Here in Maine, we continue to see a progressive parade of wildflowers. These you see here may be called a number of different names including Fawn Lily, Adder's Tongue, Dogtooth Violet and Trout Lily among others. It is a lily, the earliest to bloom. Its mottled leaves spear up through the ground like a tongue, but are spotted like a fawn. So take your pick, but enjoy it while you can because this plant is ephemeral and only lasts for a while until the trees above leaf out. One thing you might puzzle over in patches of these plants are white coils of plant material. I often wondered about finding these, until their source was explained in a wonderful book on wildflowers called Hedgemaids and Fairy Candles by Jack Sanders. There, these white root growths were called "droppers" that mistakenly surface, then plunge down again to spread the plant. Underground, these white threads expand from the mother plant to grow new corms, the base of a new Fawn Lily. As you can see from the picture to the right, these droppers are active as the leaves of the plant start to dry and disappear.

The naturalist, John Burroughs, also preferred the name Fawn Lily for this flower and described it in this way......"its two leaves stand up like fawn's ears, and this feature with its recurved petals, gives it an alert, wide-awake look". Usually, the flower looks away from you, so in the picture to the left, I held one so you could see its interior.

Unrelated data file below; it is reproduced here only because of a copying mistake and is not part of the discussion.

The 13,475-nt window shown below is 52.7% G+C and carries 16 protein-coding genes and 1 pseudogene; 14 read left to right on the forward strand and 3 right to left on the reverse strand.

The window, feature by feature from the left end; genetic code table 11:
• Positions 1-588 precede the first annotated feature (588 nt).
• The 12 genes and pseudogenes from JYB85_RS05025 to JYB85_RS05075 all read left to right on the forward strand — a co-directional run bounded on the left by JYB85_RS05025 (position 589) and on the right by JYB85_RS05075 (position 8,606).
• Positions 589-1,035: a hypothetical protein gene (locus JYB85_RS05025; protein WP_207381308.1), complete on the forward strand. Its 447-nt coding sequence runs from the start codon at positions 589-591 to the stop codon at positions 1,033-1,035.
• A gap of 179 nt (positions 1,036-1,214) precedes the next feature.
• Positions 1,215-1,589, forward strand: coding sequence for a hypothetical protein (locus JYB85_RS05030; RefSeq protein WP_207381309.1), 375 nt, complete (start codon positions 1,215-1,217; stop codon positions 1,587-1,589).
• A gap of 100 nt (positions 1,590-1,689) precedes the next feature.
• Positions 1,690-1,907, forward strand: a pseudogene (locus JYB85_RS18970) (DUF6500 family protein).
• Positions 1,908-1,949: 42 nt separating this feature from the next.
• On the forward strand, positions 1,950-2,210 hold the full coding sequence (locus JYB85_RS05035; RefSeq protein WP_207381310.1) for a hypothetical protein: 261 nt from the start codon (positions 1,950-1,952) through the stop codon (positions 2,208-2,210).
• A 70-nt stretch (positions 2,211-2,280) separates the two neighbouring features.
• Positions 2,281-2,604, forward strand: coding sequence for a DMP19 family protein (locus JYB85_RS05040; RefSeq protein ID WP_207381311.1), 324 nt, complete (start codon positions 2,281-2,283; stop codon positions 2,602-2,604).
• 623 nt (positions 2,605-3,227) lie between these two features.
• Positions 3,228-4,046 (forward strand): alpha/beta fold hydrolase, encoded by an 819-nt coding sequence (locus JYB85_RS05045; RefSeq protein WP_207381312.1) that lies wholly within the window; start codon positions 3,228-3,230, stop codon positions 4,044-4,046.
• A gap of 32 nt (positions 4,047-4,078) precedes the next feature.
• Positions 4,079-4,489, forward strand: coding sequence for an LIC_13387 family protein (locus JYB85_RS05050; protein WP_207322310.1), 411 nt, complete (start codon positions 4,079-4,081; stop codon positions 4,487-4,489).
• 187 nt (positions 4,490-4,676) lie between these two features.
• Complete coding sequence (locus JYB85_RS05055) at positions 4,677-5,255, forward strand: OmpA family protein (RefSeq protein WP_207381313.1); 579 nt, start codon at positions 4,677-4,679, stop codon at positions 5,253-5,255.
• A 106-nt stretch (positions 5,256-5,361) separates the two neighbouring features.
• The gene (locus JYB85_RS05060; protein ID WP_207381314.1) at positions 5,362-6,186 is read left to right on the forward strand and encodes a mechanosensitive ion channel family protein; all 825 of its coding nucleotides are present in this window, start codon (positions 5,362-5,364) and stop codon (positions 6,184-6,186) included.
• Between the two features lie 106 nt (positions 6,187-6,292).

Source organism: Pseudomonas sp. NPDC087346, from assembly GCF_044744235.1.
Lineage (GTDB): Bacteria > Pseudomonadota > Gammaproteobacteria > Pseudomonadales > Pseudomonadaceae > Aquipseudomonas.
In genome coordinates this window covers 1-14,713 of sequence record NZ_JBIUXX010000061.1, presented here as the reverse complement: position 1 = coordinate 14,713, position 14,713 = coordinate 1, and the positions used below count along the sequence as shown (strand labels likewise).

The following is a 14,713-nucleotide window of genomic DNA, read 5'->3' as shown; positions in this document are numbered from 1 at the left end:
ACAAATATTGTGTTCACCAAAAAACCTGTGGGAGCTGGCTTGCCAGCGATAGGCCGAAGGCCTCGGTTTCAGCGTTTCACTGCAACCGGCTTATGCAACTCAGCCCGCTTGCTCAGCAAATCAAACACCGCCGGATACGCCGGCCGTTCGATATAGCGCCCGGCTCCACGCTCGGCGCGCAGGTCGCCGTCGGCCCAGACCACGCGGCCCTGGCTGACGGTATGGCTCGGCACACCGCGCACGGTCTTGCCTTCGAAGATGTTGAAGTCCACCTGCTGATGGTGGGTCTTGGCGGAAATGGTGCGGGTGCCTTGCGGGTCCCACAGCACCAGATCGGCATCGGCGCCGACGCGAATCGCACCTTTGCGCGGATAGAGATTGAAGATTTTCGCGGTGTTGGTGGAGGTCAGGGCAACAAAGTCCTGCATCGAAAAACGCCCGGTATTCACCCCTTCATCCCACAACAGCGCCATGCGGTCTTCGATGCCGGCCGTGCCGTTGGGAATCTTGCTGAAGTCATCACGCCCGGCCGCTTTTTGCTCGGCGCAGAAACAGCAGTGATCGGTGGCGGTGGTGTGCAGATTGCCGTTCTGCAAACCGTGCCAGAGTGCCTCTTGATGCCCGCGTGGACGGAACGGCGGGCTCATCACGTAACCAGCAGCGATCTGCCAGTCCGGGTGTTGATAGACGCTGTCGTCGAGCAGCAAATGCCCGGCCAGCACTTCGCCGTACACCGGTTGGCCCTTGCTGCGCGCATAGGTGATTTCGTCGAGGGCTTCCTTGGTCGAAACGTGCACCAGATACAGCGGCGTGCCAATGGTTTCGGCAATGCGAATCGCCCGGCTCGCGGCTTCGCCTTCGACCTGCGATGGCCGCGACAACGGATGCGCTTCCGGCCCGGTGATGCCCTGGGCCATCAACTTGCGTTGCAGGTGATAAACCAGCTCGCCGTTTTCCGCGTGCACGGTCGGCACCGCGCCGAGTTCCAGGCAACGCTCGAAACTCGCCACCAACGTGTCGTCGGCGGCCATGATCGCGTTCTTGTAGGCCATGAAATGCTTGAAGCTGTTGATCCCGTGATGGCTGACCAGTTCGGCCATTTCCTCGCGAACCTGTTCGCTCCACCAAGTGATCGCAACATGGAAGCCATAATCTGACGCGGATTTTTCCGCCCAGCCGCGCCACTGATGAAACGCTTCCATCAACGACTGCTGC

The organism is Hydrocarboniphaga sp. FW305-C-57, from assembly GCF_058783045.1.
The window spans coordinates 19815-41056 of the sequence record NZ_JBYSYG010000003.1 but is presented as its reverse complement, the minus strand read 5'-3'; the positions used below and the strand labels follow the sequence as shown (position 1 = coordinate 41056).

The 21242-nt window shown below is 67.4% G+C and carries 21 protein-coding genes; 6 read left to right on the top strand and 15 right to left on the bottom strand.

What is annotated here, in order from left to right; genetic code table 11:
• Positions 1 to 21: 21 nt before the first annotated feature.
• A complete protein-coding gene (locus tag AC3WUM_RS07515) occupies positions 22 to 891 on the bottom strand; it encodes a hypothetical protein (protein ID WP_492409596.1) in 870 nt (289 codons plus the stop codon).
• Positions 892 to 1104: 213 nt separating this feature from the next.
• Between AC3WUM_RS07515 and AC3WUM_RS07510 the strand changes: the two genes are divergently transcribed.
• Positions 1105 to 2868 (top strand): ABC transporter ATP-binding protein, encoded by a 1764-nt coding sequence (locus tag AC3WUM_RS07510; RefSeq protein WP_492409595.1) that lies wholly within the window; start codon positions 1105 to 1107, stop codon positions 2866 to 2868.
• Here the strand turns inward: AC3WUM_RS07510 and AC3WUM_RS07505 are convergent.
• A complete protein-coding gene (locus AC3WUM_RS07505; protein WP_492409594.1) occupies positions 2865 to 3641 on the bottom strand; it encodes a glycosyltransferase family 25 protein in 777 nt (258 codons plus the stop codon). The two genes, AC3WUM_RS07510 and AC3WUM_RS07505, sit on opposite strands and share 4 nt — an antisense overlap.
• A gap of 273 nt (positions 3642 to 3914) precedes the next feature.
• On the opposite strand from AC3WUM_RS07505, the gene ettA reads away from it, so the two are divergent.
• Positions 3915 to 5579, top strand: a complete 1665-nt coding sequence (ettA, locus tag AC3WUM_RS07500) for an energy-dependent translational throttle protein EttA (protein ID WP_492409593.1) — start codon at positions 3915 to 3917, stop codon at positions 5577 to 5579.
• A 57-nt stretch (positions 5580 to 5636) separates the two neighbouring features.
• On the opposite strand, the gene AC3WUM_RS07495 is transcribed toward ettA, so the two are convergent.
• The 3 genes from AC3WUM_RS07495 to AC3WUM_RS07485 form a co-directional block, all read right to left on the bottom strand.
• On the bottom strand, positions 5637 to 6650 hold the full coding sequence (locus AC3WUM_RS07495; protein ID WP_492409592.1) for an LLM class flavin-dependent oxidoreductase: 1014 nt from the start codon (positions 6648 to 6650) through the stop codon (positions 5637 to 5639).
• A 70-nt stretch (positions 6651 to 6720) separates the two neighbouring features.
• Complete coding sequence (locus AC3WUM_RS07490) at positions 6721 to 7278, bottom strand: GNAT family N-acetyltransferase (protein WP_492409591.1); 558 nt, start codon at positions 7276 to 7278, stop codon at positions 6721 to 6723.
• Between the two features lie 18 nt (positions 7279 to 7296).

Frogs of various kinds can now be found on our walks. Near a vernal pool, a Wood Frog was found taking a sun bath. Peepers are still singing, and this week we found two hopping about in the woods. These are tree frogs and use their sticky toes to climb, and escape from capture. Here is one that held still for a photo, showing its distinctive pointed nose and patterning on its back usually forming an X. This is about as large as they get. Another we observed was half this size....figure an inch or two in length, so they are not easy to see. We also found a Green Frog, and on another occasion, a small Bull Frog. Recent days have seen some intermittent rain, but many of the pools where these frogs have left their eggs are drying up.

And by the way, the campground is now open for camping, two weeks earlier than usual! I think it is mostly weekenders who are taking advantage of this opportunity, but it is a great time to see and hear signs of spring. In the woods, you might see the leaves of Moosewood opening and producing their flowers. These trees are in the maple family, and eventually the flowers will produce winged seeds like their relatives. I find these emerging leaves quite beautiful with their bud covers a rosey color. The budded flowers in this picture will eventually be yellow and bell shaped.

Another exciting happening at the campground is the presence of a nesting Pileated Woodpecker who has chiseled out a neat hole in a power line pole near the shower building on Island Road! This is worth checking out.
Just for the record, other flowers now in bloom include Clintonia, Starflower, Strawberry, Wood Anemones, Bellwort and Bluets. Those still in bud include Pink Ladyslippers, Canada Mayflower, Indian Cucumber Root and Sarsparilla. Ferns are unrolling and adding to the charm of the woodlands. What is happening in your neck of the woods? 5/8/10 Ronnie in bloom!